A proposed Russian-brokered agreement between Azerbaijan and Armenia will establish a commission to help define the Armenia-Azerbaijan border today.
Leaked to the Armenian public, the agreement intends to determine and open shared borders, some of which remain unmarked since the USSR’s 1991 collapse. Tensions between the states remain high following a 44-day war over the disputed Nagorno-Karabakh territory, and were recently further inflamed after acting Armenian Prime Minister Nikol Pashinyan alleged 500 Azerbaijani troops crossed into Armenian territory. Pashinyan stated that he will only sign the agreement after the troops withdraw.
Expect the commission to first focus on marking the borders of Syunik and Gegharkunik, where Azerbaijani troops crossed into Armenia. Given Azerbaijani Prime Minister Ali Asadov’s public support for the agreement, as well as Russian pressure, Azerbaijan will likely withdraw its troops to allow the commission to proceed.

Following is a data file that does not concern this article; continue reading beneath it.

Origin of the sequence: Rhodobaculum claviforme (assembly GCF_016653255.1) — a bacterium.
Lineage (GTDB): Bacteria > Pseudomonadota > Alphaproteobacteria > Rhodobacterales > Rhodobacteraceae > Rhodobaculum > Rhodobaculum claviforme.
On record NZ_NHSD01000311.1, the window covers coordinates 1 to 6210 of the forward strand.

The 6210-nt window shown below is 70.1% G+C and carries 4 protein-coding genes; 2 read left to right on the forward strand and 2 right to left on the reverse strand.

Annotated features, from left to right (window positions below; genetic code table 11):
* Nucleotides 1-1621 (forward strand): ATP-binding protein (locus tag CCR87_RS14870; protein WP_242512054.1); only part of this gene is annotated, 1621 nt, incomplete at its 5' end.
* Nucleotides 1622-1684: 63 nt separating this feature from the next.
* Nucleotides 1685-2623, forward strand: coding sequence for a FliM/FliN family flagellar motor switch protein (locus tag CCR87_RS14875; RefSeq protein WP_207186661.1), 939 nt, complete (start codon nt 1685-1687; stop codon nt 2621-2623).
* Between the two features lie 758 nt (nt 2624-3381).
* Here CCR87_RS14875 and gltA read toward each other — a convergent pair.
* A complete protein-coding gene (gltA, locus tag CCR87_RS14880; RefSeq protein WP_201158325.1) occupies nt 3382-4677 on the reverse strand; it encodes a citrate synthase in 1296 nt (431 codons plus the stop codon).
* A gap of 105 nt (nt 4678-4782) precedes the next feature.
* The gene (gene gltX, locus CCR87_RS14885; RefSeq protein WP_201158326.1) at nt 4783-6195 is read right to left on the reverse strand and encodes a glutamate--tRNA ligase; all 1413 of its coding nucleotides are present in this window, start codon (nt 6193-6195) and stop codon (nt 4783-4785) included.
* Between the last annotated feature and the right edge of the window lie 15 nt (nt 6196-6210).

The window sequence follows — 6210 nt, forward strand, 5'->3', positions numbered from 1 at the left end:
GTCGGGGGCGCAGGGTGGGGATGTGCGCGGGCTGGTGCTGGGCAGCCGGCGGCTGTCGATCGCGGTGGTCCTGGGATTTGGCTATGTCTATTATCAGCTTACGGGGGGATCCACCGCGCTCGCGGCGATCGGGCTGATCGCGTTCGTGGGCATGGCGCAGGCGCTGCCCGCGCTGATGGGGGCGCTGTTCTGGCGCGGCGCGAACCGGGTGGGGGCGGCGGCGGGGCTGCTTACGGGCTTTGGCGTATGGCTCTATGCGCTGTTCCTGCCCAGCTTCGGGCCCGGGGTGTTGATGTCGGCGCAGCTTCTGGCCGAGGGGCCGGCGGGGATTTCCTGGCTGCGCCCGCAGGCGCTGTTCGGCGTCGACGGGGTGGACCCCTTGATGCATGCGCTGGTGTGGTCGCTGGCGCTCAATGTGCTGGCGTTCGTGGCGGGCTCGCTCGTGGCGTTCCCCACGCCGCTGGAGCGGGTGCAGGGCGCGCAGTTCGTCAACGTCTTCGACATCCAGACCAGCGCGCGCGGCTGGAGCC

Azerbaijan is now in firm control of seven districts it reclaimed during the war, and the commission will likely define the borders to affirm Azerbaijani sovereignty. As the loser, Armenia likely cannot return to the pre-war status quo without further conflict. The most it can hope for is the recognition of its remaining territorial sovereignty, which is feasible given Russian support.
Wake up smarter with an assessment of the stories that will make headlines in the next 24 hours. Download The Daily Brief.
Jon is a Content Editor and Analyst within the Analysis division of Foreign Brief.